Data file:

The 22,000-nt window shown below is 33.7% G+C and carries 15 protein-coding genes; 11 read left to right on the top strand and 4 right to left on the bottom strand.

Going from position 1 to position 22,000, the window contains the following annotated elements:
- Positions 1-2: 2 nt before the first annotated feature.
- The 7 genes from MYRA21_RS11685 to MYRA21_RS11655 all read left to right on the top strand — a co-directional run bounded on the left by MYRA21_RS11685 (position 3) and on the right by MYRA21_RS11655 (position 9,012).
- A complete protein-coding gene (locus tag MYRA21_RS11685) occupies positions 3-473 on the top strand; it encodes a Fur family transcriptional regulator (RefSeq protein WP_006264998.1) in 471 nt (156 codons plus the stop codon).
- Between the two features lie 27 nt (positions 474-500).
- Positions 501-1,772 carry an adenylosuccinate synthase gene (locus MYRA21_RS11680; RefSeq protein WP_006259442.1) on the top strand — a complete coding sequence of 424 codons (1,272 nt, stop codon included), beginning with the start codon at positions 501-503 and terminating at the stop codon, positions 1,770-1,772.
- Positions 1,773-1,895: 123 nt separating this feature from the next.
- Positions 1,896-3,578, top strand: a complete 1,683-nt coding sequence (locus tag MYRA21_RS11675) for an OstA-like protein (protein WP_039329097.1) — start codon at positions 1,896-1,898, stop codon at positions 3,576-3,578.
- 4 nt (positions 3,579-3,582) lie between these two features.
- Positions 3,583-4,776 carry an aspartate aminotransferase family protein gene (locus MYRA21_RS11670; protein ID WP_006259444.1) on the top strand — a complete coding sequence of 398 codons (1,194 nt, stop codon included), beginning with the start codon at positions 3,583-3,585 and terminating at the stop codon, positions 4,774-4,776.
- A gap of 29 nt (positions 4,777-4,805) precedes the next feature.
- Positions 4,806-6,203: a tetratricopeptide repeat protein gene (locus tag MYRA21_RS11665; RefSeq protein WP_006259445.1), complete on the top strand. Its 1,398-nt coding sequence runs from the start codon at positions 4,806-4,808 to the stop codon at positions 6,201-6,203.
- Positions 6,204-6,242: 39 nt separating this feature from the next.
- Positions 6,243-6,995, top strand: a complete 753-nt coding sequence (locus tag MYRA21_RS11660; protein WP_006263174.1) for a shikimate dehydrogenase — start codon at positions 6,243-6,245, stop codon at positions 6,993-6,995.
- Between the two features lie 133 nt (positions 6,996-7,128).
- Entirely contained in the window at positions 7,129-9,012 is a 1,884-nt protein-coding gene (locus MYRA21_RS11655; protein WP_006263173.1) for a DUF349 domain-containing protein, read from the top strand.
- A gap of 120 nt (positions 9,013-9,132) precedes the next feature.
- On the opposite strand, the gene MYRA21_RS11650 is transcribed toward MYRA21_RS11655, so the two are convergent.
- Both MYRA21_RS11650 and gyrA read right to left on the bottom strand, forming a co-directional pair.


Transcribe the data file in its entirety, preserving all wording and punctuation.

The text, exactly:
The 22,000-nt window shown below is 33.7% G+C and carries 15 protein-coding genes; 11 read left to right on the top strand and 4 right to left on the bottom strand.

Going from position 1 to position 22,000, the window contains the following annotated elements:
- Positions 1-2: 2 nt before the first annotated feature.
- The 7 genes from MYRA21_RS11685 to MYRA21_RS11655 all read left to right on the top strand — a co-directional run bounded on the left by MYRA21_RS11685 (position 3) and on the right by MYRA21_RS11655 (position 9,012).
- A complete protein-coding gene (locus tag MYRA21_RS11685) occupies positions 3-473 on the top strand; it encodes a Fur family transcriptional regulator (RefSeq protein WP_006264998.1) in 471 nt (156 codons plus the stop codon).
- Between the two features lie 27 nt (positions 474-500).
- Positions 501-1,772 carry an adenylosuccinate synthase gene (locus MYRA21_RS11680; RefSeq protein WP_006259442.1) on the top strand — a complete coding sequence of 424 codons (1,272 nt, stop codon included), beginning with the start codon at positions 501-503 and terminating at the stop codon, positions 1,770-1,772.
- Positions 1,773-1,895: 123 nt separating this feature from the next.
- Positions 1,896-3,578, top strand: a complete 1,683-nt coding sequence (locus tag MYRA21_RS11675) for an OstA-like protein (protein WP_039329097.1) — start codon at positions 1,896-1,898, stop codon at positions 3,576-3,578.
- 4 nt (positions 3,579-3,582) lie between these two features.
- Positions 3,583-4,776 carry an aspartate aminotransferase family protein gene (locus MYRA21_RS11670; protein ID WP_006259444.1) on the top strand — a complete coding sequence of 398 codons (1,194 nt, stop codon included), beginning with the start codon at positions 3,583-3,585 and terminating at the stop codon, positions 4,774-4,776.
- A gap of 29 nt (positions 4,777-4,805) precedes the next feature.
- Positions 4,806-6,203: a tetratricopeptide repeat protein gene (locus tag MYRA21_RS11665; RefSeq protein WP_006259445.1), complete on the top strand. Its 1,398-nt coding sequence runs from the start codon at positions 4,806-4,808 to the stop codon at positions 6,201-6,203.
- Positions 6,204-6,242: 39 nt separating this feature from the next.
- Positions 6,243-6,995, top strand: a complete 753-nt coding sequence (locus tag MYRA21_RS11660; protein WP_006263174.1) for a shikimate dehydrogenase — start codon at positions 6,243-6,245, stop codon at positions 6,993-6,995.
- Between the two features lie 133 nt (positions 6,996-7,128).
- Entirely contained in the window at positions 7,129-9,012 is a 1,884-nt protein-coding gene (locus MYRA21_RS11655; protein WP_006263173.1) for a DUF349 domain-containing protein, read from the top strand.
- A gap of 120 nt (positions 9,013-9,132) precedes the next feature.
- On the opposite strand, the gene MYRA21_RS11650 is transcribed toward MYRA21_RS11655, so the two are convergent.
- Both MYRA21_RS11650 and gyrA read right to left on the bottom strand, forming a co-directional pair.